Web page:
Hitachi, Cisco Plan Key Rollouts At Storage Networking Show

Will announce NAS, IP switch products

Cisco Systems Inc. and Hitachi Data Systems Corp. both plan to use this week's Storage Networking World conference to announce major additions to their storage product lines.

The conference started yesterday in Phoenix and is co-sponsored by Computerworld and the Storage Networking Industry Association. HDS plans to disclose at the conference that it's using Network Appliance Inc.'s FAS900 file server engine in front of its Lightning 9900V storage array to create a high-end network-attached storage (NAS) device. The combined product will be available within the next few weeks, said Phil Townsend, senior director of product marketing at Santa Clara, Calif.-based HDS.

Chicago-based Archipelago LLC, which operates an electronic stock-trading network, uses one of HDS's Lightning 9970 arrays to back up Wintel and Sun Solaris servers on a storage-area network (SAN). Steve Rubinow, Archipelago's chief technology officer, said the NAS device interests him because it uses proven technology from two industry leaders. But Rubinow added that his storage infrastructure still has room to grow, so he has no immediate plans to buy the NAS products.

Michael Peterson, an analyst at Strategic Research Corp. in Santa Barbara, Calif., said HDS's position as one of the top vendors of storage devices for SANs should help the company as it enters the high-end NAS sector.

"Anything that gives the customer ... a single throat to choke is good in the end," Peterson said, referring to HDS's new ability to supply both SAN and NAS products.

The IP Connection

Cisco is announcing a series of products that use Fibre Channel over IP (FCIP) to transport block-level data via the Internet at Gigabit Ethernet speeds. FCIP, a tunneling technology that began to show up in products last year, is most often used to connect remote SANs to a central data center for data backup purposes.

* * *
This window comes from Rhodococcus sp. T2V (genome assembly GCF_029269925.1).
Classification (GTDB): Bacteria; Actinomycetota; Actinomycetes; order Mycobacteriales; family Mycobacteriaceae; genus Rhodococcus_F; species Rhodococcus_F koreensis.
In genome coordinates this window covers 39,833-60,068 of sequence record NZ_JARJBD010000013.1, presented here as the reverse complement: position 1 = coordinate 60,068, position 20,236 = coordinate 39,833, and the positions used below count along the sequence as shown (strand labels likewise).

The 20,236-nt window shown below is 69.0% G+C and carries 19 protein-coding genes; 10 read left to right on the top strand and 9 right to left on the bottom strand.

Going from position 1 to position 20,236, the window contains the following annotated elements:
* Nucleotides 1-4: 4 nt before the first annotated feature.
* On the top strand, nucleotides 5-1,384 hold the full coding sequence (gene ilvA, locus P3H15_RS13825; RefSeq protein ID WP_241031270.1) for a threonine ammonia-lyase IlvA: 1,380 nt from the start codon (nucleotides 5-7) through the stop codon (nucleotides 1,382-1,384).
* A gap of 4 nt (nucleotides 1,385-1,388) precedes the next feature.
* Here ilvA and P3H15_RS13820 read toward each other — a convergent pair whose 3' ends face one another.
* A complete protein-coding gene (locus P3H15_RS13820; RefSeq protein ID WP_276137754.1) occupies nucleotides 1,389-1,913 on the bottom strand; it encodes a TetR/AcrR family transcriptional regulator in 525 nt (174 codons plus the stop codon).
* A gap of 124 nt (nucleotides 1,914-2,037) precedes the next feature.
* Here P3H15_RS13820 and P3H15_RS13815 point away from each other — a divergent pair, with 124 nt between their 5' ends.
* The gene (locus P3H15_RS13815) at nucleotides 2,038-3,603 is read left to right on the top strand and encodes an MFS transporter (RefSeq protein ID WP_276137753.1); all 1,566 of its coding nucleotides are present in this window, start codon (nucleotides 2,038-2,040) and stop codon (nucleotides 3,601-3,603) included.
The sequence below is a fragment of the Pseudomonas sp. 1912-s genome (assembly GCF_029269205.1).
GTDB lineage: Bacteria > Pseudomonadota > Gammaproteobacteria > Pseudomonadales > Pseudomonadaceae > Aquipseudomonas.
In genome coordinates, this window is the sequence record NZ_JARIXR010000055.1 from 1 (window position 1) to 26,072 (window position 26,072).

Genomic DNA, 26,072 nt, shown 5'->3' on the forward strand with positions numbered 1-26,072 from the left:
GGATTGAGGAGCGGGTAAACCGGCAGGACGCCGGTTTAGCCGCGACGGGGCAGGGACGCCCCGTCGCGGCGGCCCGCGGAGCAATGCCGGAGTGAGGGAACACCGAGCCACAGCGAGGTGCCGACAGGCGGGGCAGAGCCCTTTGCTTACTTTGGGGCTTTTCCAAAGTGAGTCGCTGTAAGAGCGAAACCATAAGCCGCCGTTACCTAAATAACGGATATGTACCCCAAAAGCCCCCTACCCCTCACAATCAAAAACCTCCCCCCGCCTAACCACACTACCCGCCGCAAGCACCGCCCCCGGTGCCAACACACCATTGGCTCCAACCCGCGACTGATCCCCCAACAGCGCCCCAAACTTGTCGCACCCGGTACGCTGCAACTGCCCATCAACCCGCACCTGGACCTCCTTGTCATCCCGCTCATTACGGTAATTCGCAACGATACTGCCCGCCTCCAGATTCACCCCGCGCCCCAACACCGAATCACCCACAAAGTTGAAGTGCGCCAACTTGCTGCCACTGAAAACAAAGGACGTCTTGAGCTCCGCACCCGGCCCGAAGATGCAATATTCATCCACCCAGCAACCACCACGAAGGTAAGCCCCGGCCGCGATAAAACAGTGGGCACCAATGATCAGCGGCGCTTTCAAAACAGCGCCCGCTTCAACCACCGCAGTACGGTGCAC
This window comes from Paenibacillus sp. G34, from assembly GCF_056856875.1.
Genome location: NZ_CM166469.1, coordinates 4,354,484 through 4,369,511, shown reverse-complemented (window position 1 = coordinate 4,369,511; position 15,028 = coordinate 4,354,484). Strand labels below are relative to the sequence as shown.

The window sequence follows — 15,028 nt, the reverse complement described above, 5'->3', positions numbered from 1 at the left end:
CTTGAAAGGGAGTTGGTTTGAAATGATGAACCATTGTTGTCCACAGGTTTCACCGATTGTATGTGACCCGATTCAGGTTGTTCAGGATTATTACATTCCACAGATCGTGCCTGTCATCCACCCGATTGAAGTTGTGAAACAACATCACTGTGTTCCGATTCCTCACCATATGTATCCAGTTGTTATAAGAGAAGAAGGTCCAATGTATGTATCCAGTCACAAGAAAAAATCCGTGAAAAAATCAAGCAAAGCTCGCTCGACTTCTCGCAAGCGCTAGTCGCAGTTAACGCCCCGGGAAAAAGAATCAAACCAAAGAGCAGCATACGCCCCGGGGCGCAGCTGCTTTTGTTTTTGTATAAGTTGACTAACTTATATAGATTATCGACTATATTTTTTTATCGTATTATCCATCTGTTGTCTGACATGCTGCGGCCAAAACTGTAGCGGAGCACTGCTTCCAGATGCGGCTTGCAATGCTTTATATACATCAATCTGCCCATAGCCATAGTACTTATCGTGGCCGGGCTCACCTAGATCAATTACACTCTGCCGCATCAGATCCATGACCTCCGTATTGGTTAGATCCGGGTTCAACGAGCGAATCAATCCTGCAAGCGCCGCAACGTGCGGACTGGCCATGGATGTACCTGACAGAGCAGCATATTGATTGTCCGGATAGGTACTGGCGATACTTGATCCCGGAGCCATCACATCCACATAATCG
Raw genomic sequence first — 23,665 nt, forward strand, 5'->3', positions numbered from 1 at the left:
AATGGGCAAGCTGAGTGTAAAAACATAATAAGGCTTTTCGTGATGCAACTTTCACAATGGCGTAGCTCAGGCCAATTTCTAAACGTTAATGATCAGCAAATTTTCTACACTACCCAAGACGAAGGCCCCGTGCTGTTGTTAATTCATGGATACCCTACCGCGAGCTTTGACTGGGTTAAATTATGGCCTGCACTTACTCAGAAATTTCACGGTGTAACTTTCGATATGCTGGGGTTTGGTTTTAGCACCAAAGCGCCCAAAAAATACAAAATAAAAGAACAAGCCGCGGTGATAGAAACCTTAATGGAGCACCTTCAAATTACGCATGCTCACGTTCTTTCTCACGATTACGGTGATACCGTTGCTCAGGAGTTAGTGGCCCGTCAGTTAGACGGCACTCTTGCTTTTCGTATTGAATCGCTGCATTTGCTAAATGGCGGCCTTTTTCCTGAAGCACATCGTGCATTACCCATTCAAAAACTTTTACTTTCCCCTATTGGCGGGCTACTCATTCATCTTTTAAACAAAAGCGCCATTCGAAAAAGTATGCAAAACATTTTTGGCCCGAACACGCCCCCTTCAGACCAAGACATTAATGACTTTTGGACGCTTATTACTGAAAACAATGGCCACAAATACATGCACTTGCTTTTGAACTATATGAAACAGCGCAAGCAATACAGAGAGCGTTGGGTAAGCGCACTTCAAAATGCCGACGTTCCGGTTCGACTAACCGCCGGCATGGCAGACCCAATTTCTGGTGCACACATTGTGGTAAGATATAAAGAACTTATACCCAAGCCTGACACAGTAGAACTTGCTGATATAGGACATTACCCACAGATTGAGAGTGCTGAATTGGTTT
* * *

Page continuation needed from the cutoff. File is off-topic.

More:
Cisco's FCIP products include an upgrade to its SN 5428 storage switch that will let storage administrators link departmental or workgroup SANs. The company will also announce an eight-port line card that can send data via both FCIP and SCSI over IP for its MDS 9000 series of SAN directors and switches, plus Fibre Channel port adapters for its 7200 and 7400 series routers.

Total System Services Inc., a credit card transaction-processing company in Columbus, Ga., is using two Cisco MDS 9216 multilayer fabric switches equipped with the new line cards to provide FCIP connectivity between a pair of IBM FAStT500 storage arrays in data centers 17 miles apart. Total System Services is mirroring up to 2TB of data between the arrays, said Selvin Hollingsworth, the company's director of network services.

Hollingsworth said it took just minutes to install the line cards and noted that the technology has worked flawlessly. He said he's considering using it to cobble together storage devices in other data centers around the southeastern U.S.

Copyright © 2003 IDG Communications, Inc.

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